What Causes Dry Dog Paw Pads

July 24, 2012

Dry Dog Paw Pad FAQs

Dog paw pad are thick and tough, but they are not impervious to injury or discomfort! Just as wearing Louboutin shoes with 5″ inch heels would take their toll on your feet, so will trotting on hot pavement for hours or dashing about in snow, salt and ice. City sidewalks are notorious enemies of healthy, happy paw pads and so many of our urban dogs walk on them a lot!

So, what is an adoring dog mom or dad to do? First, keep an eye on their feet. Every couple of days look each pad over and make sure there are no cracks, bleeding areas, or anything stuck in the pad. Push gently on the pad and see if there is a sensitive reaction. It may take a few times of doing this before you establish a “baseline” for what your dog will allow or for you to learn how they react. I, personally, have zero pain tolerance and would be screeching over a stubbed toe. My husband considers visible bones protruding the only reason for ER room visit. Our dogs are the same way. Gio, my English Toy Spaniel has “sensitive armpits” and if we pick him up “wrong” he squeals as if he were being disemboweled.

If your breed has hair on their feet, you may wish to carefully trim the hair around the pads or have your groomer or vet tech do it for you. If you do it yourself, be safe and careful and read up on exact techniques for your breed and dog (not the purpose of this FAQ).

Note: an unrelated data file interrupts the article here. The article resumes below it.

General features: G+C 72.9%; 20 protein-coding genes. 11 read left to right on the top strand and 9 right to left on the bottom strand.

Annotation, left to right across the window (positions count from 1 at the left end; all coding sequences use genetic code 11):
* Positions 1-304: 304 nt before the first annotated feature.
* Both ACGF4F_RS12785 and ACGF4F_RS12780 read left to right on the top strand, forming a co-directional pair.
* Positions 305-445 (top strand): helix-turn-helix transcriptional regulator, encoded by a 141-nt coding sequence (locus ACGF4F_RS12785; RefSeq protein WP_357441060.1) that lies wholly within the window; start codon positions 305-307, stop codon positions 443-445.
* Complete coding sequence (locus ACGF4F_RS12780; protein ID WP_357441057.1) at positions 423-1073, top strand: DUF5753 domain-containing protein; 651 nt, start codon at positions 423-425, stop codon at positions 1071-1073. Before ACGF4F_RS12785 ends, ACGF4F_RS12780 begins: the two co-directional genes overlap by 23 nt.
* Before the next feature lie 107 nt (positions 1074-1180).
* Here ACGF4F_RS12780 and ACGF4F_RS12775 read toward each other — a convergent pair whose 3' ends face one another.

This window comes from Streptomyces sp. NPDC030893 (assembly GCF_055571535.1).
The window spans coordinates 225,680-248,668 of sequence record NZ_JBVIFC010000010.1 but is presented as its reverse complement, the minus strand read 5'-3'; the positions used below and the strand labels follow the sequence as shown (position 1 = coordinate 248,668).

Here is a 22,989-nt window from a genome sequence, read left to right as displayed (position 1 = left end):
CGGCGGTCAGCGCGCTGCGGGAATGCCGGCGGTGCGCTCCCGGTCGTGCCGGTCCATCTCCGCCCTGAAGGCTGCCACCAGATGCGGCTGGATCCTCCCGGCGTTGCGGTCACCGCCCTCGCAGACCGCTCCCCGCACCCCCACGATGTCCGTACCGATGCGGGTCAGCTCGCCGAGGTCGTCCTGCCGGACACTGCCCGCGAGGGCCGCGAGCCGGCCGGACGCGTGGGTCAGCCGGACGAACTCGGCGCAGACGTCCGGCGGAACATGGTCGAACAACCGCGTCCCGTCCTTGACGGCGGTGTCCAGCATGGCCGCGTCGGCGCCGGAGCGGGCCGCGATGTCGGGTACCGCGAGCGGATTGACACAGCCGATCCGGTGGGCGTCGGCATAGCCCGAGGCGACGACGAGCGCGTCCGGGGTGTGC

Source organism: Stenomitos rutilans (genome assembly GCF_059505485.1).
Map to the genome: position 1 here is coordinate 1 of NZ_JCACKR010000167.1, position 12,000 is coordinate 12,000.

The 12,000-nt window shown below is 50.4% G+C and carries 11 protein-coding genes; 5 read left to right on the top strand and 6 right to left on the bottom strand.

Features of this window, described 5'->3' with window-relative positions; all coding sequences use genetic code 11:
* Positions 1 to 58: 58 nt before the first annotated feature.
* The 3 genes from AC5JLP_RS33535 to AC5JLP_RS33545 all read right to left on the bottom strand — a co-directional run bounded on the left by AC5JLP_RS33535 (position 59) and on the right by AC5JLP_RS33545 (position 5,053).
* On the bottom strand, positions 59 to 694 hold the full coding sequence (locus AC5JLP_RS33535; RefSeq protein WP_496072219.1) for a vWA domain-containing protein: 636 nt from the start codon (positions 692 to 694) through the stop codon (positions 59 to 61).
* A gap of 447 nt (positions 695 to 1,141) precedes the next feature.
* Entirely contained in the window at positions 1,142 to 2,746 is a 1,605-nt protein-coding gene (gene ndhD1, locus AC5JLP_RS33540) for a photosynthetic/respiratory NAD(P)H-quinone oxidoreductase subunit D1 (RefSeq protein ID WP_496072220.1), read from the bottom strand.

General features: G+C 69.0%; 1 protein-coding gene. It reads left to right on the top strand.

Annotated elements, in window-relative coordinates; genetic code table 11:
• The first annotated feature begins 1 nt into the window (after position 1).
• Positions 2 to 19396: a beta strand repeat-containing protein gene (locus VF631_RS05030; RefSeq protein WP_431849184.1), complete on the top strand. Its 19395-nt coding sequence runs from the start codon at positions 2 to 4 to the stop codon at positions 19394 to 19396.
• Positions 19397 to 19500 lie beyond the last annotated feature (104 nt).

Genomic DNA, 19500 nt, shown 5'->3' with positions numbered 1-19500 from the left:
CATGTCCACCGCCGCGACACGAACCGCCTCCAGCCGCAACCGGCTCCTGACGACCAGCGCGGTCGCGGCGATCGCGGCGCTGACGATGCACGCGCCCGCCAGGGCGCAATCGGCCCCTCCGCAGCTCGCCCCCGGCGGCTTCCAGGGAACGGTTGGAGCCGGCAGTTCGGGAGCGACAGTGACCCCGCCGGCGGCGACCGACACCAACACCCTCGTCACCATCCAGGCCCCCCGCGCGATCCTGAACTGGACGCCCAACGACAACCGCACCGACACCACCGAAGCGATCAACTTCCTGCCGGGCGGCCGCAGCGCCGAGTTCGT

Wash their feet and get any mud or salt or whatever off their feet. Just a nice once over with a baby-wipe or wet bath cloth is enough. Their pedi (they get no mani) does not have to be as intense as ours!

Then apply Paw Butter™ using the twist-tube applicator or if you prefer the tins, using a dab on your fingers. Rub it in or not, that is up to you. We recommend you give them a treat or toy to distract them from licking. Even if they DO lick it off, some will be absorbed and it will not hurt them. If you have a “licker” then we suggest you rub it in more.

Sometimes you see paw pads that have an overgrowth, like extra paw pad growing up on the sides and maybe an unusual amount of hair in between the pads. This is a whole other thing! It is similar to what you see on dog;s noses that started the whole Nose Butter™ mission. The paw pad variety of this is called Footpad Hyperkeratosis. Hyperkeratosis often runs in bloodlines and results in severe digital hyperkeratosis (overgrowth of crusts and crud) by 5-6 months of age. Once again, not life threatening, but needs to be addressed for their comfort and your peace of mind. Just apply Paw Butter™!

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